If X-Men came out today, people would probably hate it. There isn’t a single good action sequence in the film, it has no fleshed-out characters that aren’t named “Wolverine,” and its gestures at drama mostly fall flat — all of which combine to make its astonishingly brisk hour and 45-minute runtime feel much longer. In X-Men’s defense, it had a whole host of problems that virtually no blockbuster movie has now that the MCU reigns supreme, and that makes it interesting. Twenty years later, X-Men is notable as a severely compromised work that still managed to show the promise of superhero cinema even as it tried to run from it.
It took 16 years for X-Men’s story of strange and powerful mutants, hated and feared by those they swore to protect, to hit theaters. Most of that time was divided across two attempts. First in the ‘80s, as a part of Marvel’s failed foray into Hollywood, with a dream to involve the likes of James Cameron (who would also take an early-‘90s pass at Spider-Man) and Kathryn Bigelow. The second began in earnest in the mid-‘90s, cycling through a truly staggering number of writers and filmmakers before eventual director Bryan Singer signed on.
Everything about the production of X-Men reads like a nightmare. The studio wanted to cap the budget at $70 million, which meant a cast of mostly unknowns, with the exception of Ian McKellen and Patrick Stewart, and a hard limit on the amount of visual effects that could be rendered. The film’s release date was pushed up by six months, which rushed post-production and imbued on-set interviews with an air of exhaustion. Then there’s the skepticism. In the late ‘90s, Joel Schumacher’s Batman films were the definitive superhero fiction, vehicles for entertaining children and selling toys. Blade had premiered to great success, but it was decidedly not marketed as a Marvel movie or even a comic book one. (Marvel is only mentioned in passing in the opening credits, which note that Blade and the movie’s villain were “created for Marvel Comics by Marv Wolfman and Gene Colan.”)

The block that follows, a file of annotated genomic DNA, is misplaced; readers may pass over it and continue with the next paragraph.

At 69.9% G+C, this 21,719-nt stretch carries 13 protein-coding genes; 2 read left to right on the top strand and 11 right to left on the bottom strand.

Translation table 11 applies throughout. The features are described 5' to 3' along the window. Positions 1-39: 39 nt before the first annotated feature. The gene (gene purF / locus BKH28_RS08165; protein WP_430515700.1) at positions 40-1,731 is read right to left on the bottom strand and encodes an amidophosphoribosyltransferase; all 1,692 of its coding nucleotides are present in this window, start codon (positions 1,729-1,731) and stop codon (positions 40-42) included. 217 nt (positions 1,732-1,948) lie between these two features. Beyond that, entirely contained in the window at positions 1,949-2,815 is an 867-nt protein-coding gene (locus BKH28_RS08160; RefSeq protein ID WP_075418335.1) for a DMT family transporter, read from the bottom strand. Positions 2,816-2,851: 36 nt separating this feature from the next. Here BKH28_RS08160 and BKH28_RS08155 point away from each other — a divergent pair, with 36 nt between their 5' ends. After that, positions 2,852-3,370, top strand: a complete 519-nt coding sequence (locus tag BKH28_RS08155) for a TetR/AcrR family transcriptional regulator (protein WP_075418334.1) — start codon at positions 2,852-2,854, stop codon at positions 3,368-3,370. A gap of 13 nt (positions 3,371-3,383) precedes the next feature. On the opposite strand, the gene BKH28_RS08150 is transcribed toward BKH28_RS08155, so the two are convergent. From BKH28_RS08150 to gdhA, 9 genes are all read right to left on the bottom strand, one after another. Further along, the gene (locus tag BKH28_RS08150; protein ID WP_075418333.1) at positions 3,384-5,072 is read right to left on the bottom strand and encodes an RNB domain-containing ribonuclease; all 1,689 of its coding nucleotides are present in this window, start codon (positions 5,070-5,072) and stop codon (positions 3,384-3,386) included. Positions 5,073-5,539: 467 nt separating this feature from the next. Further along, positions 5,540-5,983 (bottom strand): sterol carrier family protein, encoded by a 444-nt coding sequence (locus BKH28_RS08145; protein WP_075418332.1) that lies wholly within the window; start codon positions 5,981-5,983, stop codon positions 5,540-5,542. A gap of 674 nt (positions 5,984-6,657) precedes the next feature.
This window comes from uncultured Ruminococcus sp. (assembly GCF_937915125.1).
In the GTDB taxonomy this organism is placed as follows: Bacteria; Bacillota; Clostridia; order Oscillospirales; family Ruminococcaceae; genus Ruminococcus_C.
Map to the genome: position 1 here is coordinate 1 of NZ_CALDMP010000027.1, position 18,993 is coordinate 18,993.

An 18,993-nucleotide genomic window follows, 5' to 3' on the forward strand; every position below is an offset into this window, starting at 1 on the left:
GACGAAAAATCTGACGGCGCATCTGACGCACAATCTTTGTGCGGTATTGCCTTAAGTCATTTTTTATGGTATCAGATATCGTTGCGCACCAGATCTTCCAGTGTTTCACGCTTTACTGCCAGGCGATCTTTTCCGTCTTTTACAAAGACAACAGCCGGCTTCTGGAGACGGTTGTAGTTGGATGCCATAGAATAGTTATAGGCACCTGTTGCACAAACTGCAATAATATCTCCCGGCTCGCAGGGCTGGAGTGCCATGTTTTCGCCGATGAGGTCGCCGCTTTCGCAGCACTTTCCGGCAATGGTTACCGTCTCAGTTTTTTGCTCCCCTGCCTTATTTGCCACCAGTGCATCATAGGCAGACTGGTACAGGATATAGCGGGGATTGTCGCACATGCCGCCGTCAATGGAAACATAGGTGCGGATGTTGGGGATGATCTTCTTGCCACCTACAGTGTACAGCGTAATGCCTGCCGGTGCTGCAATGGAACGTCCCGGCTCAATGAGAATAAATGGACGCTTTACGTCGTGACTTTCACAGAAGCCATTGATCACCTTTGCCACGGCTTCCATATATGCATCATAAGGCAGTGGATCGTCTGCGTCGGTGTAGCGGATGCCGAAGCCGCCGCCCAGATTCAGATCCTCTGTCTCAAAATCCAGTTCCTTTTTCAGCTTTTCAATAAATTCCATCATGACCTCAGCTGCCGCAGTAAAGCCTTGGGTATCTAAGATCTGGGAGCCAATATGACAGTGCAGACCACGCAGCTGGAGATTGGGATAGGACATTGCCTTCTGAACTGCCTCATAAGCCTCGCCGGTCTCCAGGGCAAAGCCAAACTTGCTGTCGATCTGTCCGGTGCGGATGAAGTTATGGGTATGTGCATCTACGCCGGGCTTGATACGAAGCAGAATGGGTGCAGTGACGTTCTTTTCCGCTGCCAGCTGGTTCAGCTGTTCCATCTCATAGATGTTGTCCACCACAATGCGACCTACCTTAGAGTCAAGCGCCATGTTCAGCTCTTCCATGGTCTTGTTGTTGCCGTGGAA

In 2020, knowing all of this, it’s kind of hard to say if X-Men is that good or just different. It’s charming in its limitations. Despite its clunky action, there is refreshingly little CGI, and there’s a genuine effort to parallel real-world politics to its comic-book metaphors. One of the film’s villains, Senator Robert Kelly, pushes anti-mutant legislation with Fox News-style fearmongering to emphasize that not only are mutants different, they are dangerous — which makes him one aspect of the film that has aged extremely well.
X-Men is a little embarrassed by itself, constantly trying to distance itself from the comic book iconography that defines it. There are underground lairs and doomsday machines, but the heroes wear leather flight suits and the villains dress mostly like vagrants. It shows us a world where characters can walk through walls and create ice at will, but focuses on a handful of people who mostly stand there and receive flying kicks from a man with a frog tongue. It is also set in “the not too distant future,” in case any of this happening now might strain credulity.
What’s funny in retrospect is how big a hit X-Men became, and how it then became a franchise married to this semi-serious, muted take on superheroes — even as things would escalate to the point that Magneto drops the Golden Gate Bridge on Alcatraz Island. What started as compromise eventually became a calling card.
Perhaps the most troubling aspect of X-Men’s legacy, however, didn’t show itself until later, when a report in The Atlantic revealed allegations of sexual misconduct against director Bryan Singer that spanned almost his entire career. Singer, an openly gay filmmaker who regularly spoke of his attraction to X-Men because of the comics’ themes of prejudice, was reportedly the kind of villain these stories abhorred: a member of a marginalized group that reached out to those like himself under the pretense of acceptance, only to use them for his own ends.
Although X-Men would move beyond Singer, it was his vision that every subsequent film adhered to or elaborated on, and it’s one that the franchise will never shake. It’s over now, shuttered by Disney’s purchase of 20th Century Fox, an abrupt end that came just as the films were starting to stretch in bold new directions. So now it lies suspended in amber, a time capsule with something rancid inside.
If there is a new X-Men film — and there will be, because no money goes left unmade in Hollywood — it will be one that exists under a different sort of compromise. Instead of the underdog pressure that comes with telling a story that the world doubts, it will be saddled with the expectations of a cinematic monolith that has effectively adapted the shape of comics to the screen but not its spirit. Despite its successes, the Marvel Cinematic Universe is too straight, too white, too conservative a place to sell a story about marginalized people that doesn’t feel like rank hypocrisy. There’s delicious irony in this: evolution is a slow process, and it, by necessity, must leave someone behind.